Mr Barclay’s talks look likely to give the clearest indication of whether there has been a significant thawing of relations between London and the EU after a week of abrupt exchanges.
Such a move could lead to the start of so-called intensive “tunnel” negotiations in the coming days ahead of the crunch EU heads of government summit on October 17 and 18.
The unexpectedly cordial atmosphere of the meeting between the two prime ministers led to speculation of a possible compromise on the contentious issue of the Northern Ireland border backstop.
Sterling rose sharply on international money markets in the wake of the talks.
- ITV News Europe Editor James Mates provides the latest updates on Brexit talks
After more than two hours of “detailed and constructive” discussions at a country manor on the Wirral on Thursday, the two leaders said it was in “everybody’s interest” to get an agreement which would allow the UK to leave with a deal.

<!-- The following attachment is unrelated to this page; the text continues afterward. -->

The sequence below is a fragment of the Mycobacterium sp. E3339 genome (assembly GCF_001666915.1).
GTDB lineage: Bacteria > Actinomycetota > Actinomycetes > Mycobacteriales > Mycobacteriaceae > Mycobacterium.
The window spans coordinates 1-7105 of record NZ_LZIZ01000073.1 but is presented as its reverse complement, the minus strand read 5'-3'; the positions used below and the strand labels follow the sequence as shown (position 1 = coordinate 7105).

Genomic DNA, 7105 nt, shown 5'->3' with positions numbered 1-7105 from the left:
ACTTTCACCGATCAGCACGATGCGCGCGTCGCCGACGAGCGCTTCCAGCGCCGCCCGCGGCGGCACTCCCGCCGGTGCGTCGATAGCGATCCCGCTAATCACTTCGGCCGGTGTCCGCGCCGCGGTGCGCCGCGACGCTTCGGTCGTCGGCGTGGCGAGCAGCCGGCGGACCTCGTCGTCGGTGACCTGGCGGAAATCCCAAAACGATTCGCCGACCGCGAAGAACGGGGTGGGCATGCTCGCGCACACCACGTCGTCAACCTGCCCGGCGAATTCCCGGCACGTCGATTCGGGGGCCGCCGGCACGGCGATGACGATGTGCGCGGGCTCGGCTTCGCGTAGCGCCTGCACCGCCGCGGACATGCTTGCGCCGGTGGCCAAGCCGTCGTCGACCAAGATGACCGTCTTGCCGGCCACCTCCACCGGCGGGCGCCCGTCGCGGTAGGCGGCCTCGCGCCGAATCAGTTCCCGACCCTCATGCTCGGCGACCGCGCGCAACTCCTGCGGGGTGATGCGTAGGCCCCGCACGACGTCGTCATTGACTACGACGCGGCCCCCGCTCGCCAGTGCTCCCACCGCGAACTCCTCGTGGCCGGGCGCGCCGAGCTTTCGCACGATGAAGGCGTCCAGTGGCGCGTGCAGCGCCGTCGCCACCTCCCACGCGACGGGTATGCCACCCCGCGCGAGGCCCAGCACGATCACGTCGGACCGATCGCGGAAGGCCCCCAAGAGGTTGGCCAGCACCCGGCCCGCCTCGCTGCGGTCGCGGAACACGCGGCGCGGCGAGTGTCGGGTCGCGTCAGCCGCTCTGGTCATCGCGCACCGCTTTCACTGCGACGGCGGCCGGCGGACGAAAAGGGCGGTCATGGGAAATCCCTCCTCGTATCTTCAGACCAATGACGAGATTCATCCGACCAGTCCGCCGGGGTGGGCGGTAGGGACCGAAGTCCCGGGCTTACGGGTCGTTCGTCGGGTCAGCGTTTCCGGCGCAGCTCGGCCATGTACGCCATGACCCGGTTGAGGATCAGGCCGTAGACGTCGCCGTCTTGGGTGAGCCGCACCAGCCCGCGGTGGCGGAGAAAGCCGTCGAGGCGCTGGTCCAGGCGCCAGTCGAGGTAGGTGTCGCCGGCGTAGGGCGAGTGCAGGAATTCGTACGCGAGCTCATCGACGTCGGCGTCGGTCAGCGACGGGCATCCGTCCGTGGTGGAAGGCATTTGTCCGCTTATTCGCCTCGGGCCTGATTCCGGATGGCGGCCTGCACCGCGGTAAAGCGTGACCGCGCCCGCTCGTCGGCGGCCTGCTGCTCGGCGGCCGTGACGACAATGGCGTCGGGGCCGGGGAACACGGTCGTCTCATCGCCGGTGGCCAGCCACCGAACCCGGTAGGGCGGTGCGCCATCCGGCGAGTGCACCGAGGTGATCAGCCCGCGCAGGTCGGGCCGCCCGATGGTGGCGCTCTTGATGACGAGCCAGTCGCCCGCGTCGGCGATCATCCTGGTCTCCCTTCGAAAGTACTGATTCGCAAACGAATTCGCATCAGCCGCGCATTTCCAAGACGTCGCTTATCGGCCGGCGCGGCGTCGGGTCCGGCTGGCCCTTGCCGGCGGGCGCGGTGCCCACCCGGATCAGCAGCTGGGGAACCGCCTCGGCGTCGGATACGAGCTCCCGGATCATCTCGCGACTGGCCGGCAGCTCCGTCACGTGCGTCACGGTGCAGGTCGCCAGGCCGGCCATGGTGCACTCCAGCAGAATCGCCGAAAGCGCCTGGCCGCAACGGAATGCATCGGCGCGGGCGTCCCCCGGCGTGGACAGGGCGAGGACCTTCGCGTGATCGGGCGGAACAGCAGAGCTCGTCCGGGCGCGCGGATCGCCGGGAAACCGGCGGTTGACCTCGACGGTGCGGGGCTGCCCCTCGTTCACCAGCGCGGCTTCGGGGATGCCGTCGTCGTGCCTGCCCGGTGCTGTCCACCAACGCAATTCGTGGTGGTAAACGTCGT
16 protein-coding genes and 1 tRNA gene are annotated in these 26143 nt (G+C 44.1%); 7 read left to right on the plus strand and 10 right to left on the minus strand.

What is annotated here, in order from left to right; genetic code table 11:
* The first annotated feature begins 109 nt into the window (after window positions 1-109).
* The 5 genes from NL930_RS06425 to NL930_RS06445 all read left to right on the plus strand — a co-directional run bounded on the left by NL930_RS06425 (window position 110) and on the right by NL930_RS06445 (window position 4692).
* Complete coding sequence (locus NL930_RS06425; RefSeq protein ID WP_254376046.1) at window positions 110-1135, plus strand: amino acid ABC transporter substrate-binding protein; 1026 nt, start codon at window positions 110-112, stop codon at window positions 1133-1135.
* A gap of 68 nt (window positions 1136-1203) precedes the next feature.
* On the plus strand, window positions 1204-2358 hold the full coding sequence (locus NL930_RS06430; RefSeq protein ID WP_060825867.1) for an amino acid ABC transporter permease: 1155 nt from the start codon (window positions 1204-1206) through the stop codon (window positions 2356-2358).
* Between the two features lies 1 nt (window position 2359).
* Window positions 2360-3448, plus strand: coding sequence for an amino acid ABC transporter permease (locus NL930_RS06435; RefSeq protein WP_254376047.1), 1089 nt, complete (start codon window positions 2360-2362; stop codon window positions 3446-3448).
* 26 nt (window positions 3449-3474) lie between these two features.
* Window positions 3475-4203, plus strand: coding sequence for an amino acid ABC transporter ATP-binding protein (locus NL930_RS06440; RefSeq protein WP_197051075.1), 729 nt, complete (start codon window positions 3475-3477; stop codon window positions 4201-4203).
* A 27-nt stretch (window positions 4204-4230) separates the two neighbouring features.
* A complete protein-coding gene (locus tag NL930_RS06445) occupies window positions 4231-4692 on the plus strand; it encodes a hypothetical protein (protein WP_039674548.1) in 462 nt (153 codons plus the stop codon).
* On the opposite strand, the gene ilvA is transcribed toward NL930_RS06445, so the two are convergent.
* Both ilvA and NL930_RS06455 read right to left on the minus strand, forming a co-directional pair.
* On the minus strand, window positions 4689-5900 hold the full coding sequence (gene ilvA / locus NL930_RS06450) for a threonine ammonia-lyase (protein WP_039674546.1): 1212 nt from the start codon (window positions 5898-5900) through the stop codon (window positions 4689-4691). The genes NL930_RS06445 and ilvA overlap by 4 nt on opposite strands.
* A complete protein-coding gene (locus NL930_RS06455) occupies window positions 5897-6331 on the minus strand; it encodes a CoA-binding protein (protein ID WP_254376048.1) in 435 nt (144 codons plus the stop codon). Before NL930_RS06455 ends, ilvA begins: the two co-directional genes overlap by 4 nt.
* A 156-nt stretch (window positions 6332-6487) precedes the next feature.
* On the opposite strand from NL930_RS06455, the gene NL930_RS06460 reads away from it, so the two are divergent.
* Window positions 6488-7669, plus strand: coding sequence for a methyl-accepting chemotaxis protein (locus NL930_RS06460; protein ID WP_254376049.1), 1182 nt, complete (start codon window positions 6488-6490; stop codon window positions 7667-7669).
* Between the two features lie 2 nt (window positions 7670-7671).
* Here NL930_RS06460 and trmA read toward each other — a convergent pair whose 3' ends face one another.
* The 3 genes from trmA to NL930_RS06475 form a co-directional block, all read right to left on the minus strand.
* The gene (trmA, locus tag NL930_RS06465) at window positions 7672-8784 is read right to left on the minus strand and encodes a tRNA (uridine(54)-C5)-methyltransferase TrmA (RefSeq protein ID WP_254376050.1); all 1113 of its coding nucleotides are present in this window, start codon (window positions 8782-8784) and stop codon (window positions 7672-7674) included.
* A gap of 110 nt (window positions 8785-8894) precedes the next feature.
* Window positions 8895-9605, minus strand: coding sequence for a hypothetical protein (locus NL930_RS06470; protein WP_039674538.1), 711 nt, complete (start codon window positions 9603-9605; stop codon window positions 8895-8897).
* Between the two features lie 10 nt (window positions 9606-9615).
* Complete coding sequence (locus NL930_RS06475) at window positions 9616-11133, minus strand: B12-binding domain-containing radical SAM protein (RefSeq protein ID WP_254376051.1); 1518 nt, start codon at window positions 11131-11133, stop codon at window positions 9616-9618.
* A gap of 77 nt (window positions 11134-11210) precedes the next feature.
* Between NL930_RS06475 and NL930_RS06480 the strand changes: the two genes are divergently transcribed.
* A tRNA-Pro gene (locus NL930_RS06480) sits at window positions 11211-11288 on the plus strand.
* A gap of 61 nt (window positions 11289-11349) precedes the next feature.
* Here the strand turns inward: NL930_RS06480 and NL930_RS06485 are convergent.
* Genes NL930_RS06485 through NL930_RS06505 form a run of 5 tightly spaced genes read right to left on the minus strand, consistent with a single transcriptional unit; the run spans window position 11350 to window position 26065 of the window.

Mr Varadkar said he hoped the progress they had made would be “sufficient” to enable intensive negotiations to resume in Brussels ahead of next week’s crucial EU summit.
The Taoiseach said: “I think it is possible for us to come to an agreement, to have a treaty to allow the UK to leave the EU in an orderly fashion, and to have that done by the end of October, but there’s many a slip between cup and lip,” he said.
“In terms of how long it will take, I can’t predict that with any certainty, but I think all sides would like there to be an agreement next week at the council if possible.
“Obviously there’s a further deadline after that which is the 31st of October, so I would say a short pathway rather than a long one, but it’s impossible to predict that for sure.”
Mr Varadkar refused to be drawn on any “concessions” made by either side, while UK Government sources refused to be drawn on Irish press reports suggesting “significant movement” by the UK.
Tory former chancellor and arch-Brexiteer Lord Norman Lamont said he wanted to know what any UK concessions were.
He told the BBC: “No, I am not worried. I have to know what the concessions are.
“It does look as though there is a change of mood.”
He added: “Maybe there is some change on the mechanism whereby the deal is approved by the Northern Ireland Assembly and Executive.